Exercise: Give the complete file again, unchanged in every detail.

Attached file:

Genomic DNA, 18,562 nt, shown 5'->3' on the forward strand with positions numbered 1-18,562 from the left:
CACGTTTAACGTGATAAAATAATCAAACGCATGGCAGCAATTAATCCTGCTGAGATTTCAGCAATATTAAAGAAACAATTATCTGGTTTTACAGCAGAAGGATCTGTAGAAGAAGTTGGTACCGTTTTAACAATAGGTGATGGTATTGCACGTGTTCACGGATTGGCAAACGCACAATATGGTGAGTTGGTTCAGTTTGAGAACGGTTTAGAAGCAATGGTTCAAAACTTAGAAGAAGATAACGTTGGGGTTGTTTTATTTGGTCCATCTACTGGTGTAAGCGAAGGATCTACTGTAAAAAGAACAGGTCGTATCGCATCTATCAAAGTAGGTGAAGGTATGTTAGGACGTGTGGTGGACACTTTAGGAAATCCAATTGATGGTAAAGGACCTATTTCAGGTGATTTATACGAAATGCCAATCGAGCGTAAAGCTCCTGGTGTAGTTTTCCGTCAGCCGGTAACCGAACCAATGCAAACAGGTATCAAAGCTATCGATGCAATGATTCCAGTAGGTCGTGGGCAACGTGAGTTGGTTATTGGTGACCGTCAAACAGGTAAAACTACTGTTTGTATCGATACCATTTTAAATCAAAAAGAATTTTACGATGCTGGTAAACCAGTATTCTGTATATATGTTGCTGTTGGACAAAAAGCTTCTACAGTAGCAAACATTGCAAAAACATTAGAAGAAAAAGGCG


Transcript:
Genomic DNA, 18,562 nt, shown 5'->3' on the forward strand with positions numbered 1-18,562 from the left:
CACGTTTAACGTGATAAAATAATCAAACGCATGGCAGCAATTAATCCTGCTGAGATTTCAGCAATATTAAAGAAACAATTATCTGGTTTTACAGCAGAAGGATCTGTAGAAGAAGTTGGTACCGTTTTAACAATAGGTGATGGTATTGCACGTGTTCACGGATTGGCAAACGCACAATATGGTGAGTTGGTTCAGTTTGAGAACGGTTTAGAAGCAATGGTTCAAAACTTAGAAGAAGATAACGTTGGGGTTGTTTTATTTGGTCCATCTACTGGTGTAAGCGAAGGATCTACTGTAAAAAGAACAGGTCGTATCGCATCTATCAAAGTAGGTGAAGGTATGTTAGGACGTGTGGTGGACACTTTAGGAAATCCAATTGATGGTAAAGGACCTATTTCAGGTGATTTATACGAAATGCCAATCGAGCGTAAAGCTCCTGGTGTAGTTTTCCGTCAGCCGGTAACCGAACCAATGCAAACAGGTATCAAAGCTATCGATGCAATGATTCCAGTAGGTCGTGGGCAACGTGAGTTGGTTATTGGTGACCGTCAAACAGGTAAAACTACTGTTTGTATCGATACCATTTTAAATCAAAAAGAATTTTACGATGCTGGTAAACCAGTATTCTGTATATATGTTGCTGTTGGACAAAAAGCTTCTACAGTAGCAAACATTGCAAAAACATTAGAAGAAAAAGGCG